UNIVERSAL LIFE INSURANCE SCAM
Universal Life is designed as a
Cash value is built by investing
overpayments with the carrier
Illustrations are now capped at 7%
If you are, you are certainly not alone.
A good part of my early career at a major life insurance carrier was spent trying to help "rescue" Universal life policyholders who had been misled by agents who were either unscrupulous or just plain stupid.
These people certainly had reason to believe Universal life insurance is a scam.
That being said, when sold and disclosed correctly, Universal life insurance or UL is not a scam. In fact, it can be a handy financial tool.
The purpose of this article is to give you an understanding of current UL offerings, how they work, and how they came into being. If you already know the basics, or just want to skip around the article, you can use the quick navigation tool above.
The fastest growing product in the life insurance industry, universal life insurance is a policy hybrid that takes on some of the characteristics of both term insurance and whole life insurance.
The range of UL choices varries between policies designed as low volatility, cash value savings vehicles to policies that guarantee coverage for life at a more economical premium cost than traditional whole life.
The type of universal life insurance you choose dictates its primary traits.
For instance, Indexed universal life( IUL) -the current "hot" product- operates differently than guaranteed universal life (GUL). These differences are discussed in detail below.
Differences, significant as they are, the common thread is that implemented correctly and paid for, universal life insurance is , with rare exception, a permanent product.
The most common universal life options are Current Assumption, Indexed and Guaranteed.
Current assumption UL- This policy, when designed and sold correctly-more on that later, is meant to build cash values with interest credited to the savings component of the plan.
The savings component is a return of the portion of premium not allocated to insurance cost or administrative fees. The interest credited is based on the general fund performance of the insurer.
In simplified terms -you overpay for the privilege of having the over-payment share in the investment returns of the carrier. If the insurance company's returns are not above the policy floor (usually 2-2.5 %) the policy is credited with the floor rate.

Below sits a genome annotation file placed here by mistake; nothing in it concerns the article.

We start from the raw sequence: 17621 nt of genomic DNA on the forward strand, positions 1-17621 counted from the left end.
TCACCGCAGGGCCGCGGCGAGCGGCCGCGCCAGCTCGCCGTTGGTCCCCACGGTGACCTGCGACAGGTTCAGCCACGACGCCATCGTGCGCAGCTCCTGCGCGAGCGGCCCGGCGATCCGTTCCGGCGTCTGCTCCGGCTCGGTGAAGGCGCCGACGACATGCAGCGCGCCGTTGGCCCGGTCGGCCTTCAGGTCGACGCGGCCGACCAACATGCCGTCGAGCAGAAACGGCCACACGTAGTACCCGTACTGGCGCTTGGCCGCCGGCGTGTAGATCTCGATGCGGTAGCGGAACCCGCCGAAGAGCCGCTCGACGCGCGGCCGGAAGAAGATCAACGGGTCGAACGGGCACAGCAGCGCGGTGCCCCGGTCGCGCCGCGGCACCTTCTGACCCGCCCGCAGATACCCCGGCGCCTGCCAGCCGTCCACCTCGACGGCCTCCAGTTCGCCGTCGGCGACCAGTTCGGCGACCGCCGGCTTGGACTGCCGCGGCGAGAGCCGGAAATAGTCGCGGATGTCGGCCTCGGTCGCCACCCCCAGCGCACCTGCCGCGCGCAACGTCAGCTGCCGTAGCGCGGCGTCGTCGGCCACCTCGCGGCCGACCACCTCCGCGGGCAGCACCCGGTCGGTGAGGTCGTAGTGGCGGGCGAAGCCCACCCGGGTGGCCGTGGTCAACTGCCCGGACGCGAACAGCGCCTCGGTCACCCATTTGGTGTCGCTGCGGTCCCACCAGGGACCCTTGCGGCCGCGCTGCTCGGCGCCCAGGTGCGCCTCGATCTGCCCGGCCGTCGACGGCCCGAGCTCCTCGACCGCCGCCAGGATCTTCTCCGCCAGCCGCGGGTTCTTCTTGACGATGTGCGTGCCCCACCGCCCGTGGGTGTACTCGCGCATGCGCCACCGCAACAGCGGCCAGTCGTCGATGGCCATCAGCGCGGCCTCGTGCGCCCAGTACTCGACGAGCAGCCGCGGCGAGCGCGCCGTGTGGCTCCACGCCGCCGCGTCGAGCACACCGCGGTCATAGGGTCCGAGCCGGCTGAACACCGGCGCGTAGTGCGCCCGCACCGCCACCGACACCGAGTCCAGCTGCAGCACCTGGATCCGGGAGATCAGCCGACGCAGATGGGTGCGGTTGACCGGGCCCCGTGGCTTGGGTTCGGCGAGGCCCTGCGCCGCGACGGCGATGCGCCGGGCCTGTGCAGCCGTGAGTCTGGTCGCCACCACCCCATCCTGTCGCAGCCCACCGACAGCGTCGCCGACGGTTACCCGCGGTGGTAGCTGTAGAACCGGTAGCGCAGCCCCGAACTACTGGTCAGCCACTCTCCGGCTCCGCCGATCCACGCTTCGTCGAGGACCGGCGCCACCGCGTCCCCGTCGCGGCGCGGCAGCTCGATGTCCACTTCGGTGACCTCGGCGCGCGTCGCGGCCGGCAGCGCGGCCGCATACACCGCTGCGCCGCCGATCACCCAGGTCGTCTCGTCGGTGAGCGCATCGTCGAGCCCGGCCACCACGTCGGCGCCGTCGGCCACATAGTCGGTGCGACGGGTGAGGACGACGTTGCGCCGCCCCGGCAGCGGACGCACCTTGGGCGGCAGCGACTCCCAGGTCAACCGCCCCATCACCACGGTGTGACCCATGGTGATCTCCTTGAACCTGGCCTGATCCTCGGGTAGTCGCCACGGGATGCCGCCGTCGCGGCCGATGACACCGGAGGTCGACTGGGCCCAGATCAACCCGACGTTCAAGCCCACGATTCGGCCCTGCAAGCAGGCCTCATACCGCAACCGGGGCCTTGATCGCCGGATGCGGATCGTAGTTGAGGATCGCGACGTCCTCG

These policies can be powerful tools if designed correctly and sold with clear communication.
However, precise communication has not always been the case. Significant lawsuits arose in the mid 90’s over policies that were sold in the 1980’s.
The complaint was that the policies were sold anticipating unsustainably high-interest rates and not designed to maximize return. The result being that when rates began to fall, increasing mortality costs ate away the cash value and many of the policies “imploded” and lapsed.
So after paying for years on policies that were sold as “permanent” customers were left with no insurance.
This was not a good look for insurance carriers. and reforms were undertaken. Illustration software started capping the interest rate (this is product specific, but 7% is the most common max ) that could be “sold” as reasonable to assume.
Further, a midpoint column between the guaranteed column and the more rosy sales prediction became prevalent.
In addition to being well over-optimistic about the future of interest rates, the sales forces were equally shady when it came to explaining the premium payment structure.
Universal life policies are issued with multiple premium choices.
The first of these is a minimum payment (this is used in the calculation of limited guarantees).
There is a target payment (this is the premium that the sales force has commissions calculated on)
Lastly, you should be given a max non-Modified Endowment Contract or MEC) payment from your advisor. If the goal of this policy is to gain cash value, as it should be, the max non-mec payment is the right choice.
However, because interest rates were calculated at so high a rate, agents often advised making minimum payments, assuming that the interest credited would keep the policy healthy.
History shows us that it didn’t happen that way and the reforms have taken much of the sizzle out of current assumption UL. The steak remains a solid meal, just no hype.
Most major carriers still sell current assumption UL, (with large font disclaimers).The policy remains a mighty financial tool, just not the miracle it never really was.
Key Take Aways
When the sizzle came off of traditional current assumption life, carriers raced to find the next “hot” product to sell. As it has turned out (after nearly 20 years), they were on to something.
Indexed universal life operates under much the same rules as current assumption with the except for how the policy cash value is credited.
Universal life policies are credited in correlation with the positive returns of the equities index chosen by the policy owner from the options available.
the floor remains, so there are no “negative” gains. The carriers achieve this by putting caps on the possible return as well as the “participation rate”.
Naturally, this means that if a policy is tied to the S&P and the index gains 25% in a year, the plan will only credit to the cap (usually 12-14%).
Many policy owners will take this trade-off in exchange for no losses.
If you are wondering how policies are credited with a floor in terrible stock market years (think 2009), the answer is that the carriers keep the vast majority of the general fund in bonds and buy options up to the policy caps. They sell call options over the caps (the carrier doesn’t keep the difference in good years).